NEWS
By Andrea F. Siegel and Andrea F. Siegel,SUN STAFF | September 23, 1999
A 25-year sentence for the man who raped and beat a Shady Side woman so viciously that her face is permanently scarred was seen as good news by his relatives, who were relieved that he did not get a life sentence.About 30 relatives wept and thanked God when Anne Arundel County Circuit Judge Lawrence H. Rushworth sentenced Andre Terrill Tyler, then held hands and prayed outside the courtroom after the hearing yesterday."I know this is not the end. The Lord is not done with him," said the Rev. Brenda M. Cardwell, pastor of Pilgrimage Christian Church in Suitland, who baptized Tyler.
NEWS
By Greg Garland and Greg Garland,SUN STAFF | October 27, 1998
Gov. Parris N. Glendening asked an appeals court yesterday for an emergency stay of a lower court's order that he turn over to a newspaper his telephone records and those of two top aides.Anne Arundel County Circuit Judge Lawrence H. Rushworth ordered late Friday that complete copies of the telephone records and of Glendening's calendars and scheduling information be turned over to the Washington Post within 96 hours.The records are for a six-month period in 1996.Glendening's legal counsel, Andrea Leahy-Fuchek, said the ruling means the records would have to be released by 4: 30 p.m. today unless the Maryland Court of Special Appeals grants the request for an emergency stay.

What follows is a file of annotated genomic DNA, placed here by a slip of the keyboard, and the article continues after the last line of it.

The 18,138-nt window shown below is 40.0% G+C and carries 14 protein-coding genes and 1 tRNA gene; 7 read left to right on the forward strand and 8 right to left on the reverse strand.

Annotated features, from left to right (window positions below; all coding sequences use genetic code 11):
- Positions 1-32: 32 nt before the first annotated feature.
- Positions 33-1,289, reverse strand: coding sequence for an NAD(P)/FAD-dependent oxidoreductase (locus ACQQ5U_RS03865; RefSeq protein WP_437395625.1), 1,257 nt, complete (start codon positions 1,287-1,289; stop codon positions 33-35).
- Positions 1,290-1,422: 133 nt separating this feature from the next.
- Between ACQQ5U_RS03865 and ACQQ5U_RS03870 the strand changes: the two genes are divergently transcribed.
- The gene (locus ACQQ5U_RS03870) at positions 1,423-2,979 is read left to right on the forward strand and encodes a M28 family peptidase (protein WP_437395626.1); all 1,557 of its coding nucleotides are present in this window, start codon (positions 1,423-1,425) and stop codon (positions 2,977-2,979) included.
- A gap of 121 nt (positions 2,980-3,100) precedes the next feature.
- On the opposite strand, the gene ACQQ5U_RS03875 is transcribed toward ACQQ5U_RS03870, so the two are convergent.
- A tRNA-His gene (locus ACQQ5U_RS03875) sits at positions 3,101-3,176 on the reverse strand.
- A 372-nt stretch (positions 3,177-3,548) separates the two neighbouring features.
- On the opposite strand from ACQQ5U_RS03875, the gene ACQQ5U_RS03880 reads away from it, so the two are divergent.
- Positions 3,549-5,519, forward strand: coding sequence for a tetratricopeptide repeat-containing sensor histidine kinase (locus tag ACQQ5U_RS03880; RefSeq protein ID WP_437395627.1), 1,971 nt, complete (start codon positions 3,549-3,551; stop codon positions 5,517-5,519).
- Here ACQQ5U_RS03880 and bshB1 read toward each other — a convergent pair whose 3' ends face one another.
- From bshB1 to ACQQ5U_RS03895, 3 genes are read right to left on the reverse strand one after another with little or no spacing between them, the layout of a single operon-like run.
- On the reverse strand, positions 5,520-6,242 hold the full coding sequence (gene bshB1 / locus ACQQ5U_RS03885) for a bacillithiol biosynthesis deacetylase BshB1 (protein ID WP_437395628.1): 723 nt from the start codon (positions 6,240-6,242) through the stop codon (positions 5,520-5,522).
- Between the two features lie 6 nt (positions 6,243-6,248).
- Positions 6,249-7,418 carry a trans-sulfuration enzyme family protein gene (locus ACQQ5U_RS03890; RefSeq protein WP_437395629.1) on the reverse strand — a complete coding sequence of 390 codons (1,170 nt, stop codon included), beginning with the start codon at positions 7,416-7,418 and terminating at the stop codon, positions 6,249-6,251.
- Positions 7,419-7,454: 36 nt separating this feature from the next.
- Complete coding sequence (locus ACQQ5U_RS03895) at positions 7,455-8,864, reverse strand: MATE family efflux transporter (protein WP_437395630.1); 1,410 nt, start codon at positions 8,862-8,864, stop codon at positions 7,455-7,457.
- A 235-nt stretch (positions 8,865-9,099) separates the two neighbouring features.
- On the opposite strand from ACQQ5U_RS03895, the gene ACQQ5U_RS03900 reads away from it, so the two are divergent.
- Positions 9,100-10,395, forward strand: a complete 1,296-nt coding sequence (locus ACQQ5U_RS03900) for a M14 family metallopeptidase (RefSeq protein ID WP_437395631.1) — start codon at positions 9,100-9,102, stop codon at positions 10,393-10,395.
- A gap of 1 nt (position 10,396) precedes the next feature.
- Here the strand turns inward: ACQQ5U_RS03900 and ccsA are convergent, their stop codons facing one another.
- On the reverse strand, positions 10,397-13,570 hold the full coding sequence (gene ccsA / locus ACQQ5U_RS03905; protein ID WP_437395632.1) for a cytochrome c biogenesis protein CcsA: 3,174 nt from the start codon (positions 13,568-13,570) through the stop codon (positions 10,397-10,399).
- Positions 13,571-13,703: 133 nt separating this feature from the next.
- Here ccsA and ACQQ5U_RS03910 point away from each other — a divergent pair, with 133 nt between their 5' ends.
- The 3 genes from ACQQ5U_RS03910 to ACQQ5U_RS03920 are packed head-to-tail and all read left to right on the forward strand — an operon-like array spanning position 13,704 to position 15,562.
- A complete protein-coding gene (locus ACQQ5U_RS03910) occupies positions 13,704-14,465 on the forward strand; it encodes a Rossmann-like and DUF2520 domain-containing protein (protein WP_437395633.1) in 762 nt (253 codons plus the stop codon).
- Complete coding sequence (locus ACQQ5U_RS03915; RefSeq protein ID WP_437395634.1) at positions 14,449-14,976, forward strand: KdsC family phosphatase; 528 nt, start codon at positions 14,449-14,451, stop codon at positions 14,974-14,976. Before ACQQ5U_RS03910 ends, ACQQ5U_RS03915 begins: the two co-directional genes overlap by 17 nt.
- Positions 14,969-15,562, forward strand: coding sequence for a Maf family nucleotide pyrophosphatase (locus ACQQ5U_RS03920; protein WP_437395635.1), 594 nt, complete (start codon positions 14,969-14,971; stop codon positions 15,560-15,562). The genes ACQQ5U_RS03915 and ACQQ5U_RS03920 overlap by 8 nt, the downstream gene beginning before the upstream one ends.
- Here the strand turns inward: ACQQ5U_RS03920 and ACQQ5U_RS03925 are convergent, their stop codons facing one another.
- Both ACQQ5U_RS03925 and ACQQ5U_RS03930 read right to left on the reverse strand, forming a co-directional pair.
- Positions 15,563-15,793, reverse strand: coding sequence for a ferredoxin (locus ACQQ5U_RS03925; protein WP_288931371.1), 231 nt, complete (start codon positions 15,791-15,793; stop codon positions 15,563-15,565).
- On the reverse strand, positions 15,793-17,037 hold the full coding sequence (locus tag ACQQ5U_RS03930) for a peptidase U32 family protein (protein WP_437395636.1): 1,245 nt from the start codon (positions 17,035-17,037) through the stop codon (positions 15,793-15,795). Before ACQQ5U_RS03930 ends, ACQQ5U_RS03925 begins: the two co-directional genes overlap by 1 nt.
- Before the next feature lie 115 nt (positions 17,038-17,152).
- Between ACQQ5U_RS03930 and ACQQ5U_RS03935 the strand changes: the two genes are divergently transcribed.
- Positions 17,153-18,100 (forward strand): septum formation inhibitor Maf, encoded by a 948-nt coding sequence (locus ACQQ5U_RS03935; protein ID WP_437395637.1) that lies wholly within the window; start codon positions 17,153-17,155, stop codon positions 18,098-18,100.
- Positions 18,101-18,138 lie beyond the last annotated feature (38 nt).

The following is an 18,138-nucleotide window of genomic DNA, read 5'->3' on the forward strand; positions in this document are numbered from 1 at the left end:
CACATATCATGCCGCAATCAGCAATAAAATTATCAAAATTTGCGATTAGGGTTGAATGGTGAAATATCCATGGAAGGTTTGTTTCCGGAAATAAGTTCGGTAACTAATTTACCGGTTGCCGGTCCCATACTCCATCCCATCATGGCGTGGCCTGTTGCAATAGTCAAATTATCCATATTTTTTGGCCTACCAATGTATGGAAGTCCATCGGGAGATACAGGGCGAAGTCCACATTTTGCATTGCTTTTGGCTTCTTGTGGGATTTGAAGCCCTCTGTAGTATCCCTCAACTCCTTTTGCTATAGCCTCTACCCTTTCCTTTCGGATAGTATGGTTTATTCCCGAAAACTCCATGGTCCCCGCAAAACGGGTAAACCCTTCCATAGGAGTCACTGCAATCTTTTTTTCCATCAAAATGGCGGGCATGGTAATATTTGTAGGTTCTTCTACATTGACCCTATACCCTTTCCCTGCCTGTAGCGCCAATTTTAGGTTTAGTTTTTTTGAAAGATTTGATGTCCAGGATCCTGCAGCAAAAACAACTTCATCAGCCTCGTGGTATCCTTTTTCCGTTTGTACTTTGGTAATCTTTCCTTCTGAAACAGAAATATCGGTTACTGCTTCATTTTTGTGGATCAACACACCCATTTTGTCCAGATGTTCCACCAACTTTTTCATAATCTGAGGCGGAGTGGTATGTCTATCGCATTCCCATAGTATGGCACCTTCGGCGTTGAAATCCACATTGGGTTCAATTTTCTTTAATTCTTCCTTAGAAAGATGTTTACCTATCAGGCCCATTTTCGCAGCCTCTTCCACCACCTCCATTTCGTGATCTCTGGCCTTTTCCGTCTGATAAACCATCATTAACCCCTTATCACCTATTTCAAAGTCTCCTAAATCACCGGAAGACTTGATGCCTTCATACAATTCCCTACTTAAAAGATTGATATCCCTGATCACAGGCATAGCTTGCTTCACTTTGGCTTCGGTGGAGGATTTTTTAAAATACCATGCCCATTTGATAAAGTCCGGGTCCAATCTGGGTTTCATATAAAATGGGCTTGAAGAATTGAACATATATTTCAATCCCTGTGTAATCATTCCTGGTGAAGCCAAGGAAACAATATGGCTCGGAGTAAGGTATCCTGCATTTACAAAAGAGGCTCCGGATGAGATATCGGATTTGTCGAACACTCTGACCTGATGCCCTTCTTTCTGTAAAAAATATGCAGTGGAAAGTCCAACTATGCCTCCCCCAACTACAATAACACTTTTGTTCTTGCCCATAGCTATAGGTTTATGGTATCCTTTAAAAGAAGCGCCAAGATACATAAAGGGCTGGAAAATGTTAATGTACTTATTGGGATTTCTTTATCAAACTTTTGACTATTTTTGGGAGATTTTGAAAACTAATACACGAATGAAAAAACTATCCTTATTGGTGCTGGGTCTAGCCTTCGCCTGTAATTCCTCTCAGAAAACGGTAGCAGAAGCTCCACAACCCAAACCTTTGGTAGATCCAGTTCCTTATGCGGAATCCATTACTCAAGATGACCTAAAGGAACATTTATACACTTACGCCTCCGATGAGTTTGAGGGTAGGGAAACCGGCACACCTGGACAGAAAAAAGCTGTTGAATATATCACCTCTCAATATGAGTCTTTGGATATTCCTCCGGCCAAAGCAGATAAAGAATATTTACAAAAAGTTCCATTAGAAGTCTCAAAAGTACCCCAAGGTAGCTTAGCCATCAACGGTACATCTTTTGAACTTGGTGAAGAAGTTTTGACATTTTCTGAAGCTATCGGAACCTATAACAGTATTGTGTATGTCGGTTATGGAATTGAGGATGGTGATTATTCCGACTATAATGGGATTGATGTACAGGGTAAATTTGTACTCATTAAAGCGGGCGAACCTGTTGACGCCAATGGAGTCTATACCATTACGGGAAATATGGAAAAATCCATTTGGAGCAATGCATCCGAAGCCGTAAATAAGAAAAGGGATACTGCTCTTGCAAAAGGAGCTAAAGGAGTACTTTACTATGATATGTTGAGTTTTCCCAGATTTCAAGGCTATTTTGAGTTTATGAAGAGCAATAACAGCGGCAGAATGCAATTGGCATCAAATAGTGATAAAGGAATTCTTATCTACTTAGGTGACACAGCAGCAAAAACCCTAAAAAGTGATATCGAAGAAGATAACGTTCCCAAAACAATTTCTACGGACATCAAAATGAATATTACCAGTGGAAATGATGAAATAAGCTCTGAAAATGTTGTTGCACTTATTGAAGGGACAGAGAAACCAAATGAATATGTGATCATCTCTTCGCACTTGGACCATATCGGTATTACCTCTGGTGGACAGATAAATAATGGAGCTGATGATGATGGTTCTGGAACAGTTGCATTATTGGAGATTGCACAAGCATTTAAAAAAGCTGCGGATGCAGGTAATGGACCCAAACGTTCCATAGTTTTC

NEWS
By Andrea F. Siegel and Andrea F. Siegel,SUN STAFF | March 12, 1998